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by Dr. Fiona Lee, DVM

Can Dogs Eat Peanut Butter?

In a pinch, peanut butter can be an extremely useful tool when working with your dog. From disguising medications, to combatting boredom when frozen in a Kong toy, peanut butter is great to have around. A thin smear of peanut butter on a vertical surface can really help dogs stand still while you are trimming their nails or grooming them as well! In this article, we’ll explore whether or not peanut butter is safe for dogs, and things to consider before reaching for the jar.

In short, peanuts and peanut butter are perfectly safe for dogs. In fact, almost all nut butters are safe. Dogs cannot have macadamia nuts, but almond butter and hazelnut butter are perfectly fine. The problem occurs when other ingredients are added to the nuts, such as chocolate (no Nutella!) or xylitol.

The Dangers of Xylitol
Xylitol is an artificial sweetener that is often used in ‘low calorie’ or ‘diet’ peanut butters. Xylitol sweetens without adding calories from sugar. It is safe in humans, but extremely toxic to dogs. When consumed, xylitol can cause life-threatening hypoglycemia, or low blood sugar. This can happen within hours of ingestion. In addition, xylitol toxicity can lead to liver failure over the course of days, which left untreated can lead to death in dogs.

How Much Peanut Butter Can a Dog Eat?
Another potential issue with peanut butter is the amount of calories in a serving. A typical human sized serving of peanut butter is just 2 tablespoons and packs a whopping 190 calories! Obesity is a huge problem in our pets, with the American Veterinary Medical Association estimating about 57% of US pets are overweight ( When you consider the average 30-pound dog needs between 300 and 500 calories per day, 190 calories in just peanut butter is a very large percent of that total caloric need.

Obesity has been linked to a whole host of comorbidities, including osteoarthritis, endocrine diseases and premature death. Ensuring your dog stays lean is probably the number one most important thing you can do to keep them healthy, along with regular exercise and a good quality diet.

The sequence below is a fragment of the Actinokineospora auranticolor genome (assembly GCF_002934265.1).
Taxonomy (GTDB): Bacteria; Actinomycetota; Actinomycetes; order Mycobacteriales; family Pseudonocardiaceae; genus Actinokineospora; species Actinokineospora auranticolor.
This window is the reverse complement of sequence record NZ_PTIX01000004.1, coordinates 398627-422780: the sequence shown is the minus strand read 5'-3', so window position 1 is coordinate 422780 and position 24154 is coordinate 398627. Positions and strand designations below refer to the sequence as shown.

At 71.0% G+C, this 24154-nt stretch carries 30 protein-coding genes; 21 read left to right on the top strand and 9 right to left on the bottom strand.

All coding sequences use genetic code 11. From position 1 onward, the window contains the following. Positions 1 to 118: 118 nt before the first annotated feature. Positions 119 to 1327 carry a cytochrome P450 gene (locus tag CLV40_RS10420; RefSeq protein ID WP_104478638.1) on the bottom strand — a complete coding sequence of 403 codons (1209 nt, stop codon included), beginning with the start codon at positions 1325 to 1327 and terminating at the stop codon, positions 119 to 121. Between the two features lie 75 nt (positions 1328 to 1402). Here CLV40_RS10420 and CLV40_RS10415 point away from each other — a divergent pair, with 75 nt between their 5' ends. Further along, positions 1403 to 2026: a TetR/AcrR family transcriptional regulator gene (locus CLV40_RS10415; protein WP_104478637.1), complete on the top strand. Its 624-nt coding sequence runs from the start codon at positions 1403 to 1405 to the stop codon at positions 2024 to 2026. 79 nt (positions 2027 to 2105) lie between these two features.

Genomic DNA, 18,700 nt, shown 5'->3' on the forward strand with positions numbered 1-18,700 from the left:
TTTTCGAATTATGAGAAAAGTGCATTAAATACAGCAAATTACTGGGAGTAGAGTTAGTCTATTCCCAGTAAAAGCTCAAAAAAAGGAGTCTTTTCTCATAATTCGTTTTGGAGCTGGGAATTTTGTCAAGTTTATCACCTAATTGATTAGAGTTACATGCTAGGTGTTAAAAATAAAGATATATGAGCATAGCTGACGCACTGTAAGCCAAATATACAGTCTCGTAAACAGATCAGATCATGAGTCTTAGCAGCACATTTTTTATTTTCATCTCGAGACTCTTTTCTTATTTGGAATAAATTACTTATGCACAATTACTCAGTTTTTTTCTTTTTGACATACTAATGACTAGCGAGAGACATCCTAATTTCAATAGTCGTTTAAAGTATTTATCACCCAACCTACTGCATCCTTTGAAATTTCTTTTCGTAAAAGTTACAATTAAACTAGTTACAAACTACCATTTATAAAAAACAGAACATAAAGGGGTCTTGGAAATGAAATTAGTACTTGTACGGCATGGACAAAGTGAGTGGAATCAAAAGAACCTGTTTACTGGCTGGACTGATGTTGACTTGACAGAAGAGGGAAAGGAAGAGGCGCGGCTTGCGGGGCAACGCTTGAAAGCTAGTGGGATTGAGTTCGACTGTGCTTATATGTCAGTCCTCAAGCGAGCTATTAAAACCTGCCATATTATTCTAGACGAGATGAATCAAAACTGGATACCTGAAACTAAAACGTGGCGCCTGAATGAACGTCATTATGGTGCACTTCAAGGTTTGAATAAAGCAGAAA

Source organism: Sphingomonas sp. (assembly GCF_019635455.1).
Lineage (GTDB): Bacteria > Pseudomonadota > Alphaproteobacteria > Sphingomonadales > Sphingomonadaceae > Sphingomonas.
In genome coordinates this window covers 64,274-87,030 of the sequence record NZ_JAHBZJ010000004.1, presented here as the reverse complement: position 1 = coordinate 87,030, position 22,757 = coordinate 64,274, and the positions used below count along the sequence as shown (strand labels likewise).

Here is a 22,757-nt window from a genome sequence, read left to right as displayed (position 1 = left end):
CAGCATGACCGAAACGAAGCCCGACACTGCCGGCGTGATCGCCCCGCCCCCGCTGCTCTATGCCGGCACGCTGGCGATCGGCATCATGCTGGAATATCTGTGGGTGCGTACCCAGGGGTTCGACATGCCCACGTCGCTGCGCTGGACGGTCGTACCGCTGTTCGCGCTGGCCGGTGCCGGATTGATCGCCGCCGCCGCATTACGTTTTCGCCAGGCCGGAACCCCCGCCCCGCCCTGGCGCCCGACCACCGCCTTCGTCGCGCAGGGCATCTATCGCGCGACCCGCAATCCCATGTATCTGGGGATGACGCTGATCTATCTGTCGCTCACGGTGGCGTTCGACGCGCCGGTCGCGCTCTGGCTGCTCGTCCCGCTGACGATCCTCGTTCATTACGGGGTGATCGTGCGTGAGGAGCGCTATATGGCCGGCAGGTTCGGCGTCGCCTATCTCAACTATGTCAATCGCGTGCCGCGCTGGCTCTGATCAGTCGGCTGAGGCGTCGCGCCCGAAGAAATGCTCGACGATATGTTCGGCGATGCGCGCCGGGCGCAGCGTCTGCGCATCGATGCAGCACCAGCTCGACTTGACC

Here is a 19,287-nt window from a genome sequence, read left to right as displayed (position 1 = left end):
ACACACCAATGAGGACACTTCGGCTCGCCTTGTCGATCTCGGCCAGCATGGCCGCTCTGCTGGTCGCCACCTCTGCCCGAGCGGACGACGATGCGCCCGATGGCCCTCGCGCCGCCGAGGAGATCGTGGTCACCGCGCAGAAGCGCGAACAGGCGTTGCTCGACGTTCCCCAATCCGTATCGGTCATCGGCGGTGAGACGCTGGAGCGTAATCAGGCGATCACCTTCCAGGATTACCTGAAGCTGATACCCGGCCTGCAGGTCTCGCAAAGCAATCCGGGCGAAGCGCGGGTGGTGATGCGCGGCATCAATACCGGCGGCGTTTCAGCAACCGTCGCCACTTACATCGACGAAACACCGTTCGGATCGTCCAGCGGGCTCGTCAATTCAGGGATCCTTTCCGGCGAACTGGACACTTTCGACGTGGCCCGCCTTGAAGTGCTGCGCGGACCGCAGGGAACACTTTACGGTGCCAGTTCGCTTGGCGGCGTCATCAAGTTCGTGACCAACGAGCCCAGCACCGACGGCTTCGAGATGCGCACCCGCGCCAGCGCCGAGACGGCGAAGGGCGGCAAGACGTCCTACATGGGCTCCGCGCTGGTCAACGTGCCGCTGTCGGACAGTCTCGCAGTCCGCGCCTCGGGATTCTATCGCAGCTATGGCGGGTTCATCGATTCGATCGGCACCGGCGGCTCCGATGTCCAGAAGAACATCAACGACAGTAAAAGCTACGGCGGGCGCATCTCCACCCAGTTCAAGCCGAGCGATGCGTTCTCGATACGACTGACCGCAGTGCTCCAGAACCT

Alternatives to Peanut Butter
When it comes to combatting boredom, using frozen canned food smeared in the Kong toy or even chicken broth frozen in the Kong toy is a better low calorie treat versus fattening peanut butter. Even freezing watered down canned food into ice cubes is a better waist-line friendly treat. Remember that boredom can also be curbed with non-food items. Puzzles, toys, and plenty of outdoor exercise are other healthier ways to keep boredom at bay.

Alternatives to Using Peanut Butter to Help Your Dog Take Medicine
When trying to hide pills and tablets, there are plenty of alternatives to peanut butter when it comes to disguising. Pill Pockets or similar soft treats are designed to coat pills and make them easier to swallow. Mini marshmallows work well too! Just poke a hole in the end and insert the medication. A small spoonful of canned food can also make medication a little friendlier to get down and will contain much less calories than peanut butter.

What to Avoid in Peanut Butter for Your Dog
So the next time you reach for peanut butter, always read the label to ensure there is no xylitol in it before you give it to your four-legged friend. Avoid peanut butter brands with words like ‘low fat’ or ‘diet’ on the label, as these especially are more likely to contain toxic xylitol sweeteners in them. And consider calories! If your pet is already on the heavy side, or is a breed that is predisposed to obesity, adding peanut butter as a regular treat can really lead to Fido packing on the pounds.